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  • FIRST POST
    • alison8
    • By alison8 13th Oct 16, 9:08 PM
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    alison8
    Banks to claw back PPI payouts?
    • #1
    • 13th Oct 16, 9:08 PM
    Banks to claw back PPI payouts? 13th Oct 16 at 9:08 PM
    Hi, my first post. Read online that banks are trying to claw back money paid out in PPI compensation. I have successfully claimed a PPI refund myself using the help of MSE. Worried now that bank may try to take back some or all of the compensation some of which I have spent. Surely this can not be legal for them to just demand the money back. Thankfully I have not heard anything from the bank about this but it is worrying. Anybody out there got any advice.
Page 1
    • Moneyineptitude
    • By Moneyineptitude 13th Oct 16, 9:31 PM
    • 17,243 Posts
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    Moneyineptitude
    • #2
    • 13th Oct 16, 9:31 PM
    • #2
    • 13th Oct 16, 9:31 PM
    If you agreed a full and final settlement of your complaint, then that is legally binding.

    Where exactly have you read this nonsense about Bank's trying to "claw" the money back?
    • alison8
    • By alison8 13th Oct 16, 10:02 PM
    • 5 Posts
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    alison8
    • #3
    • 13th Oct 16, 10:02 PM
    • #3
    • 13th Oct 16, 10:02 PM
    Hi, thanks for your reply. I first heard about it on the TV show Rip off Britain saying it was being reported in the Daily Mail (which I don't read.) I then searched for it online and found it on the Daily Mail website This is Money. According to that some customers have received shock bills because the banks have discovered they have made PPI refund mistakes during routine reviews. It has happened to some people who have received payouts from more than 4 years ago. I did agree to a full and final settlement so I hope it is legally binding on the bank.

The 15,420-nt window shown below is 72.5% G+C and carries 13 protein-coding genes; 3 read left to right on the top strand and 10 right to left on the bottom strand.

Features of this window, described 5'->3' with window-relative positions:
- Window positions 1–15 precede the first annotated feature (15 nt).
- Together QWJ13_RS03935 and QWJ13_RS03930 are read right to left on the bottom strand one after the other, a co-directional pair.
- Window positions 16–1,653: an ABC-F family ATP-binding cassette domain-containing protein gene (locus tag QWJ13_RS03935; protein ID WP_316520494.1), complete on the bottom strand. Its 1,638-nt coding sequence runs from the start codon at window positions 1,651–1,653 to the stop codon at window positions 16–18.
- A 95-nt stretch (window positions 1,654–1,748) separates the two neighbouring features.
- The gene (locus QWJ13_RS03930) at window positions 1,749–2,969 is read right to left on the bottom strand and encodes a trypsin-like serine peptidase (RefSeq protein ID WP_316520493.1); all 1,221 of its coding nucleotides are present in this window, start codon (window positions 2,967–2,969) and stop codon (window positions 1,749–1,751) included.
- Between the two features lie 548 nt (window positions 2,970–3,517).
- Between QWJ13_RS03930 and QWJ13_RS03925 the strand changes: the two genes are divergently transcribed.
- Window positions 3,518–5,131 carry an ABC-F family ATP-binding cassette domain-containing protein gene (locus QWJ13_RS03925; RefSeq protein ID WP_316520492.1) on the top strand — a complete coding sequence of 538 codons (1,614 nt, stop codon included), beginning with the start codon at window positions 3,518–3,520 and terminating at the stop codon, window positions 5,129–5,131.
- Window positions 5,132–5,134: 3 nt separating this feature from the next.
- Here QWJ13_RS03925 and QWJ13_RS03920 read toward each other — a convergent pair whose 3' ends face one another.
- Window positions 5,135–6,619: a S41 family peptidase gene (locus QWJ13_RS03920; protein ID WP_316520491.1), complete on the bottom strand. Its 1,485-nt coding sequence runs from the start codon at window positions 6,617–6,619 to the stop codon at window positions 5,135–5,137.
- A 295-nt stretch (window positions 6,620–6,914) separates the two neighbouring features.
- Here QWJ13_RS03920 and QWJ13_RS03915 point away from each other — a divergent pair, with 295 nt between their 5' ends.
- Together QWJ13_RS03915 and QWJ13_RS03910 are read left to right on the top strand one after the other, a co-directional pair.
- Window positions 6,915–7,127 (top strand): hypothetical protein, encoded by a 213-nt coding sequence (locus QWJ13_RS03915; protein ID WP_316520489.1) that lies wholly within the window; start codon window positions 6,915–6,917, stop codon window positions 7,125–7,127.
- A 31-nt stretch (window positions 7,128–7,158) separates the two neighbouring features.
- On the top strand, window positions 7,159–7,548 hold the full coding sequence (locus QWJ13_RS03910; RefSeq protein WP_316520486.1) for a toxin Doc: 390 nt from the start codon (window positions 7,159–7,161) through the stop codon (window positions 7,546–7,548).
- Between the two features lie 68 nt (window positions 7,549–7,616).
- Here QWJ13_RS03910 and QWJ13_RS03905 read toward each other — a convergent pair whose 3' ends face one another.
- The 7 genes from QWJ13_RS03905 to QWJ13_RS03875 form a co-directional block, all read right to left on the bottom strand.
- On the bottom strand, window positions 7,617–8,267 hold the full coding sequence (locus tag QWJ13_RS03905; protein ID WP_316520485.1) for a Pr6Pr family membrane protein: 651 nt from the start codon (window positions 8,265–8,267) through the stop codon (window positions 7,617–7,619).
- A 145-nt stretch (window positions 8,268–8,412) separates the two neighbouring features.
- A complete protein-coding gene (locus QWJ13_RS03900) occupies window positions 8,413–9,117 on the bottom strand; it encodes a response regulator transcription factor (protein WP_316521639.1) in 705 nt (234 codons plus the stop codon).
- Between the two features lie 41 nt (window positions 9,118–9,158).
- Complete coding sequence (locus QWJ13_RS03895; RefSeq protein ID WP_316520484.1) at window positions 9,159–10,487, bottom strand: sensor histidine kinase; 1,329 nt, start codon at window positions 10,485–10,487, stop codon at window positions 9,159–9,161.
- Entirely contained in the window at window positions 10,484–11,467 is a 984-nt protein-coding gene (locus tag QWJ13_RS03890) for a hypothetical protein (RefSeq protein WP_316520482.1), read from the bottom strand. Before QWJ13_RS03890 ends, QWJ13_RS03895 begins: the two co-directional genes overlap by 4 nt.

• Moneyineptitude
    • By Moneyineptitude 13th Oct 16, 10:09 PM
    • 17,243 Posts
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    Moneyineptitude
    • #4
    • 13th Oct 16, 10:09 PM
    • #4
    • 13th Oct 16, 10:09 PM
    Sounds like typical Daily Mail hyperbole.

    If this were widespread then it would be widely reported. It's not.

    Of course, if an obvious overpayment had been made by a Bank, then they could certainly REQUEST the recipient pay it back. It would have to be a very obvious mistake (for example, a double payout) though.
    • alison8
    • By alison8 13th Oct 16, 10:28 PM
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    alison8
    • #5
    • 13th Oct 16, 10:28 PM
    • #5
    • 13th Oct 16, 10:28 PM
    Thanks, I agree with you regarding the Daily Mail which is why I don't read it. I just checked it out online because of what I heard on Rip off Britain. I feel sorry for the people it has happened to. One of the banks that had demanded money back was mine (Halifax) so it was a little worrying. It doesn't sound legal to me though and if it does happen to me I will just appeal to the financial ombudsman. Although according to the online article someone who had spent most of the money on a holiday and home improvements did appeal to the financial ombudsman and they were ordered to pay back whatever was left over which sounds absolutely mad to me.
    • Moneyineptitude
    • By Moneyineptitude 13th Oct 16, 10:34 PM
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    Moneyineptitude
    • #6
    • 13th Oct 16, 10:34 PM
    • #6
    • 13th Oct 16, 10:34 PM
    according to the online article someone who had spent most of the money on a holiday and home improvements did appeal to the financial ombudsman and they were ordered to pay back whatever was left over which sounds absolutely mad to me.